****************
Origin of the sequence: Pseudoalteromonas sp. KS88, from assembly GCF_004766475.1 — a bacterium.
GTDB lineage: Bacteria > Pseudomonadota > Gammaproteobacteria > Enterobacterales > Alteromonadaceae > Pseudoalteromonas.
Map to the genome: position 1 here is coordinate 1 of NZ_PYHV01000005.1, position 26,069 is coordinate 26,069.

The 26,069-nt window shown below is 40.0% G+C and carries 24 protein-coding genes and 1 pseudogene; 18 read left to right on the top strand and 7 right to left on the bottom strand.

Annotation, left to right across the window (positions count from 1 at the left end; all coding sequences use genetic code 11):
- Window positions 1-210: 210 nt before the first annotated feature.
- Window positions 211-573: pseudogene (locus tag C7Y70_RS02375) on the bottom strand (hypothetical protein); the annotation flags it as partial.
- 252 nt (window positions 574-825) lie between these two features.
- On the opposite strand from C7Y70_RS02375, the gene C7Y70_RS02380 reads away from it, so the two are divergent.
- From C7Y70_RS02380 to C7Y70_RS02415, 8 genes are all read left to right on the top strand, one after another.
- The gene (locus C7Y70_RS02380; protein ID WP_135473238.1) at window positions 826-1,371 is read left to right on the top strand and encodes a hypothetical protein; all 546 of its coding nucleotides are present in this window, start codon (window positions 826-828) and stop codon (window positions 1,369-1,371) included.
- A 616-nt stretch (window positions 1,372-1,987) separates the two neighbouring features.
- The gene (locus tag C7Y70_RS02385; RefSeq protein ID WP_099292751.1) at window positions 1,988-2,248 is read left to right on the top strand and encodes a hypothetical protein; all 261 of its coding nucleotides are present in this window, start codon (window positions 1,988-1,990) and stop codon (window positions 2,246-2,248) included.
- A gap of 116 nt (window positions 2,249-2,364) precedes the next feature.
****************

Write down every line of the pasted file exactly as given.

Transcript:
Origin of the sequence: Pseudoalteromonas sp. KS88, from assembly GCF_004766475.1 — a bacterium.
GTDB lineage: Bacteria > Pseudomonadota > Gammaproteobacteria > Enterobacterales > Alteromonadaceae > Pseudoalteromonas.
Map to the genome: position 1 here is coordinate 1 of NZ_PYHV01000005.1, position 26,069 is coordinate 26,069.

The 26,069-nt window shown below is 40.0% G+C and carries 24 protein-coding genes and 1 pseudogene; 18 read left to right on the top strand and 7 right to left on the bottom strand.

Annotation, left to right across the window (positions count from 1 at the left end; all coding sequences use genetic code 11):
- Window positions 1-210: 210 nt before the first annotated feature.
- Window positions 211-573: pseudogene (locus tag C7Y70_RS02375) on the bottom strand (hypothetical protein); the annotation flags it as partial.
- 252 nt (window positions 574-825) lie between these two features.
- On the opposite strand from C7Y70_RS02375, the gene C7Y70_RS02380 reads away from it, so the two are divergent.
- From C7Y70_RS02380 to C7Y70_RS02415, 8 genes are all read left to right on the top strand, one after another.
- The gene (locus C7Y70_RS02380; protein ID WP_135473238.1) at window positions 826-1,371 is read left to right on the top strand and encodes a hypothetical protein; all 546 of its coding nucleotides are present in this window, start codon (window positions 826-828) and stop codon (window positions 1,369-1,371) included.
- A 616-nt stretch (window positions 1,372-1,987) separates the two neighbouring features.
- The gene (locus tag C7Y70_RS02385; RefSeq protein ID WP_099292751.1) at window positions 1,988-2,248 is read left to right on the top strand and encodes a hypothetical protein; all 261 of its coding nucleotides are present in this window, start codon (window positions 1,988-1,990) and stop codon (window positions 2,246-2,248) included.
- A gap of 116 nt (window positions 2,249-2,364) precedes the next feature.